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Plastic kits

Whether building a model plane, train, car, tank or ship, there are some basic skills and tools you will need to get the best out of your model. In terms of of building a model railway layout, the most common plastic kits you will come across are for buildings. These are usually very cheap giving you the ability to add lots of them to the layout. It is important that these buildings are constructed and detailed (painted) very well.


File - to remove any excess material, be it from production or from cutting the pieces out

Craft knife - same as the file but I found it easier to use, although I do have wounds from its use.

Modelling glue - plastic model glue is designed to bind two pieces of plastic together, by a process only describable as plastic welding or fusion. This glue does take time to set, its not superglue. It is not designed to glue anything else

Clamps - invaluable to hold things together while they set. They're like a second pair of hands. they also speed up the building process.

Flat paint brush and paint pallet - The type of paint brush is that you see in most model shops and the type you get in most model packs have a rounded bristle. When applying pressure to the bristles such as you do when painting the bristles spread out, this causes an uneven distribution of paint and makes detailing much harder. The ideal brush has a flat bristle end which doesn't spread out when pressure is applied. A pallet is useful to mix paints and blot the paint brush.

Step by Step building tips


  1. First make sure you have all the tools needed at hand before starting. Suddenly finding you have glued something but have no clamp to hold will result in you sitting there for 5 minute while the glue dries.

  2. Secondly, I know this is obvious but read the instructions before you start. Sometimes there are slight differences between two pieces which are not noticeable but are vital to the attachment of other pieces (for example two sides of a house. The right side has mounting points for a garage, but you glue this onto the left, you think lets put the garage on the left then, but you can't as this would result in the garage door being at the back of the house not the front).

  3. Thirdly think ahead, are you going to install lights. If so you will need to drill a hole for the wires or even fix the lights inside before you glue the roof down. Also it is sometimes better to paint certain pieces before you assemble the building as they may not be accessible, such as the interior walls. Ideally write down what step you think you need to take and then follow them.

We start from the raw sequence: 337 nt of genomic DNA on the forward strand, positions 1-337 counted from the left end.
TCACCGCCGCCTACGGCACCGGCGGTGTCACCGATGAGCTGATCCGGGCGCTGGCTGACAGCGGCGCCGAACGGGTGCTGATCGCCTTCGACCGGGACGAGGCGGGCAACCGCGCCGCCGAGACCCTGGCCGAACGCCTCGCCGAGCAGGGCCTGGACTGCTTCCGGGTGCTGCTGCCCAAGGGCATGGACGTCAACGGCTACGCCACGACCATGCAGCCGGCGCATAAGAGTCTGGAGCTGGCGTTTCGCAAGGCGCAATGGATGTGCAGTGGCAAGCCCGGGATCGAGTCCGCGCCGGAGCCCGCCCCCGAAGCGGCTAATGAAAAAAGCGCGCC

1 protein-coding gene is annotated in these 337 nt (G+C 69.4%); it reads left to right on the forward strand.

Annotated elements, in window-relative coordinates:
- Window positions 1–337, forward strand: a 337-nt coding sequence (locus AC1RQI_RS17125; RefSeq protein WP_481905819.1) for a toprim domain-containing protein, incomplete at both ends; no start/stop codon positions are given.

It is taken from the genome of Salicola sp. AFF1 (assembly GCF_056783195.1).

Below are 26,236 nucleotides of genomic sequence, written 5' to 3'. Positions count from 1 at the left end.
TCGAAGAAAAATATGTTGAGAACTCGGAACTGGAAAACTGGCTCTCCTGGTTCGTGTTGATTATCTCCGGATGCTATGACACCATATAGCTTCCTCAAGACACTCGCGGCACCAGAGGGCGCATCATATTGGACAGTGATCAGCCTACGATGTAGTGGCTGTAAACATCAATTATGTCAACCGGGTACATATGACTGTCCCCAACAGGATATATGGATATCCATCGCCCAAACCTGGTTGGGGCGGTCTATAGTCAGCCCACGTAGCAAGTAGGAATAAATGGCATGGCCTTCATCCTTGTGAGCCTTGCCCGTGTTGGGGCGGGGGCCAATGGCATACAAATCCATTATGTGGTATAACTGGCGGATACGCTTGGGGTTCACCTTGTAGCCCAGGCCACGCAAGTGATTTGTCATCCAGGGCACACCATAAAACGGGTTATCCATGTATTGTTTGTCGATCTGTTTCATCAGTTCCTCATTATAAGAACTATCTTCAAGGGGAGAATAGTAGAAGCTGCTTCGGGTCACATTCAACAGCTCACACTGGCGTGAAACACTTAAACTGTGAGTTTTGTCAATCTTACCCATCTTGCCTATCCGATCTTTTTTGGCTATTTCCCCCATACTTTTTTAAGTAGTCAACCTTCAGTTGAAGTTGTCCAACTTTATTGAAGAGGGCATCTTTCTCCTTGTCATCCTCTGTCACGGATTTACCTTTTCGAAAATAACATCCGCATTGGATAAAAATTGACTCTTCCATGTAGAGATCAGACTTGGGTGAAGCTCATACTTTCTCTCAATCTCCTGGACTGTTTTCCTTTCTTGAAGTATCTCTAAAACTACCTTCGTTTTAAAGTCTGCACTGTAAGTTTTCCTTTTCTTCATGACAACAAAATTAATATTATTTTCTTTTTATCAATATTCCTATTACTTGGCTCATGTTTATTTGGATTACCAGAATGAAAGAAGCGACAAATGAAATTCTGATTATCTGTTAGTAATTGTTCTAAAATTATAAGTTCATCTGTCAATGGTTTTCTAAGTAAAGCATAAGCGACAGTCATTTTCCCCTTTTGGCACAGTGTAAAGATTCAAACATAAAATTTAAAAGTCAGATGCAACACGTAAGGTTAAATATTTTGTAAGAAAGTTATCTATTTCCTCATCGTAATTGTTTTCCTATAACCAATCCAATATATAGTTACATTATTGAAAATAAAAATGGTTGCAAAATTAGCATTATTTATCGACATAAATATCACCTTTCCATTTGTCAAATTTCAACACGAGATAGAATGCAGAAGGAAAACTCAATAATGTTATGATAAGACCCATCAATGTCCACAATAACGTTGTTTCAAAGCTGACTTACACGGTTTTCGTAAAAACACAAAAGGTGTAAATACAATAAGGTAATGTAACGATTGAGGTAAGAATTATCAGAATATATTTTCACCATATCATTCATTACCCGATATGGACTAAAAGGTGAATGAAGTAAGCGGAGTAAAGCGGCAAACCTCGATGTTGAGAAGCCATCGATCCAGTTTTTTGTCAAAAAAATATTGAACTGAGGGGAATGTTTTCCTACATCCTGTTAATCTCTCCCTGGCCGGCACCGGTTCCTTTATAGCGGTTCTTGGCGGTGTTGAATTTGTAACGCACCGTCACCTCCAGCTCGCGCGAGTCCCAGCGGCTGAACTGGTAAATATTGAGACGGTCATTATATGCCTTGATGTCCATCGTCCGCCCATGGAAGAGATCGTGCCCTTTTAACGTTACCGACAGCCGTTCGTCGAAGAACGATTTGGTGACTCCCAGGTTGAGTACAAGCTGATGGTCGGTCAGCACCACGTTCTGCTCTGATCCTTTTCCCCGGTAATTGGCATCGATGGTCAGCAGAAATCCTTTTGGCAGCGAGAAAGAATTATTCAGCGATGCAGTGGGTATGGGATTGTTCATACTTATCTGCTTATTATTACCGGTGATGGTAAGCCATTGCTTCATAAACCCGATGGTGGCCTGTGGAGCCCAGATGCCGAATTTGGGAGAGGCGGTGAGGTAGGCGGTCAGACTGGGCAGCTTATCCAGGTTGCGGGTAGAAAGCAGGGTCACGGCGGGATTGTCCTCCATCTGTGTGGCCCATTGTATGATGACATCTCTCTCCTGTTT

As already mentioned on this page, plastic model glue is designed to bind two pieces together, by a process only describable as plastic welding or fusion. This means that the two pieces can be very difficult to part again without damaging the two pieces. Best to take your time and get it right first time. Also this glue does take time to set, its not superglue.

  1. First cut out the two pieces that you are going to be gluing together with either some clippers or a craft knife. Don't cut them all out at once, as they do have codes and you may lose some of the smaller pieces. Using the file or the craft knife remove any remaining plastic left from the moulding process or from cutting the piece out.

  2. Secondly apply some of the glue to one of the pieces and then join them. For the walls of a building you will need to make sure that all the walls are square. When gluing some pieces you may find a clamp useful, so you can get on gluing something else. Be careful not to do too much at once. Give large sections like the walls of a building, time to dry. this will make it easier to apply any detailing as you wont have to worry about the walls going out of alignment.

  3. Thirdly remove any excess glue with the file or a craft knife and give the surfaces a clean before painting. This will ensure a good finish.


When using enamel model paint always mix it for 1 minute before use. Failure to do this can result in the paint looking patchy. Also never use the paint directly out of the pot. Not sure why. This was some advice I saw on TV. I find it wastes paint. It is however always best to blot the brush to avoid paint blotches.

With regards to painting technique, my advise is to paint in one direction along the grain if one is present. Just remember buildings don't look freshly painted so they need some dirtying up. I  did this by putting some black or brown paint on a pieces of sponge. blotting it until almost no paint was coming off and then dabbing or rubbing it across the building.

If you require advise on airbrushing please click here

If you require paint conversion tables to convert your paints number range to that of another brands number range Please click here


Please remember light bulbs get hot. Do not put filament lights inside paper buildings or anything combustible. LED's do not get hot and modern ones can be very bright. Use these instead. To read more about electronic click here




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R8312 - E-Link Computer Controlled Model Railway

Hornby E-Link
Computer Control


Hornby Model Railway Train Sets - Hornby Mixed Freight Train Set - R1126

Hornby DCC Mixed Freight Train Set


Hornby Trakmat

Hornby Model Railway Extension Track Pack A - R8221

Hornby Extension Track Pack A


Hornby Model Railway Extension Track Pack B - R8222

Hornby Extension Track Pack B


Hornby Model Railway Extension Track Pack C - R8223

Hornby Extension Track Pack C


Hornby Model Railway Extension Track Pack D - R8224

Hornby Extension Track Pack D


Hornby Model Railway Extension Track Pack E - R8225

Hornby Extension Track Pack E


Hornby Model Railway Extension Track Pack F - R8226

Hornby Extension Track Pack F


Hornby Trakmat

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